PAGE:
Various factors pushing prices on pumpkins upward this fall

Mike Garrett, a longtime Lawrence truck farmer, figures his pumpkin yields are only 25 percent of what they should be by now on his 16-acre field in Linwood. Weather conditions and economic factors have not added up to a good year for the autumn favorite. Enlarge photo

September 17, 2008

Carving jack-o'-lanterns likely will cost more this fall, thanks to a ghoulish brew of meteorological and economic factors that's putting a bit of a scare into some of the most experienced observers of the Halloween season.

"Pumpkin prices are definitely going to be up this year," said Angela Britt, of Britt Farms in Manhattan, which supplies Hy-Vee in Lawrence. "It's a combination of the rain and the lack of the heat and the fuel prices just skyrocketing. We went up 10 to 15 percent, overall, with our prices for this year."

And the growing season isn't over yet, with each successive rain dampening hopes for recovery of the colorful crop: from ornamental mini-pumpkins to the appropriately named Big Max, which can bloat to 100 pounds or more.

Yellow leaves, insect damage and rot already have taken their toll, and it's still more than six weeks until Halloween.

"I don't think it'll get too much worse. We'll just have to see how the disease sets in, and how it progresses," said Britt, whose 80-acre field typically produces about 2.4 million pounds of pumpkins. "We'll still be able to be shipping pretty good quality because we grow so many. But we'll just have to leave that many more (bad ones) in the field."

Jennifer Smith, horticulture agent for K-State Research and Extension in Douglas County, said such reports were logical, given growing conditions this year.

"With the cooler weather this summer, all the vine crops are having problems," she said. "Watermelons and cantaloupe have been having problems, not growing well. They like heat and humidity, and they like the roots to dry out. And we've had so much rain, that hasn't happened very much. :

"Most of the plants hadn't put down good root systems. I can see a definite possibility of having a smaller pumpkin crop this year."

But pockets of hope are managing to grow out of the moist soil.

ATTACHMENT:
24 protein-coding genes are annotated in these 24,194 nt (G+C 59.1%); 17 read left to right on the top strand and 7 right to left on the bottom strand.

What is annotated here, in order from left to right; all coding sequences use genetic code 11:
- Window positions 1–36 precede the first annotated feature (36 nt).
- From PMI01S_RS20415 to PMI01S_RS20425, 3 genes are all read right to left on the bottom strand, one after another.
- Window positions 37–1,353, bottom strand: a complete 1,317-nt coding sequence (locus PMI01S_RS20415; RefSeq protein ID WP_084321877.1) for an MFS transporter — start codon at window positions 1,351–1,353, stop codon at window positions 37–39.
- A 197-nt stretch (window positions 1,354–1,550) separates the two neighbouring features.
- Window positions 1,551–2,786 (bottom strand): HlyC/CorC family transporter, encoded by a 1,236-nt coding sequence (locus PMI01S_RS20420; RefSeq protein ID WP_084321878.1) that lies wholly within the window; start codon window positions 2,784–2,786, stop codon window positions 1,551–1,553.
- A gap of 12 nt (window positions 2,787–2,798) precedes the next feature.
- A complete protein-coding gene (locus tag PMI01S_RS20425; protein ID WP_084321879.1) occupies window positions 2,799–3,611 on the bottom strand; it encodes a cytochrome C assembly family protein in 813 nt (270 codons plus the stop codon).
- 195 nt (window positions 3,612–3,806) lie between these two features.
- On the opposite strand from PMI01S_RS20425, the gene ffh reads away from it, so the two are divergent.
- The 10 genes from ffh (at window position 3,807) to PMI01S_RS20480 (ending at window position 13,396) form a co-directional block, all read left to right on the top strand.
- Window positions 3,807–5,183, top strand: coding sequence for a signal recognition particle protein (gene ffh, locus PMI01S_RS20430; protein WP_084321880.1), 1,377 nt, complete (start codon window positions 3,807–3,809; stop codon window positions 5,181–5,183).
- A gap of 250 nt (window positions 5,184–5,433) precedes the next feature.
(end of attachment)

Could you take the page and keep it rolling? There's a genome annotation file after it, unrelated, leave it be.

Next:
Pam Hamill, owner of Hamill's Country Garden Greenhouse south of Baldwin, started off the season in a state of sheer fear. A brush-burning accident, followed by a couple of other minor setbacks, kept Hamill and her helpers from getting their pumpkins planted by June 1, the usual deadline for a timely crop.

"I was just sick about it when it happened," she said. "I was in an absolute panic."

But by putting off planting until June 17, Hamill's one-acre pumpkin patch actually eluded some timing problems brought on by rainy weather and cool temperatures.

"It's ended up being great for us," Hamill said. "We have nice big ones, and they just look really good. They're ripening up faster than they normally do."

Hamill will be charging customers 35 cents a pound this season - the same price that will be offered at the pick-your-own Schaake Pumpkin Patch just east of Lawrence, where rising costs for fuel, chemicals and feed led to the increase of nearly 17 percent.

"We like to keep it reasonable enough that it's fun, family entertainment," said Janet Schaake, who conceded that this season's price increase likely wouldn't be enough to counter rising expenses. "I don't want it to get out of sight."

At least the pumpkins on the 25-acre patch - planted about a week later than normal - still look good, Schaake said. Now it's just a matter of waiting for rains to stop, to prevent pumpkins from rotting in the field.

"They may be floating right now," she said Friday.

Mike Garrett doesn't have as much to float. The longtime truck farmer - selling from the site, across from Lawrence Municipal Airport, that his great-grandfather set up in 1867 - figures his yields are only 25 percent of what they should be by now on his 16-acre field in Linwood.

The elements simply have conspired to keep production down, just as demand for such homegrown products continues to rise.

"The pie pumpkins and the squash and the itty-bitty gourds are doing great," Garrett said. "But the big pumpkins, I can't tell how they're doing. This has been the craziest summer."

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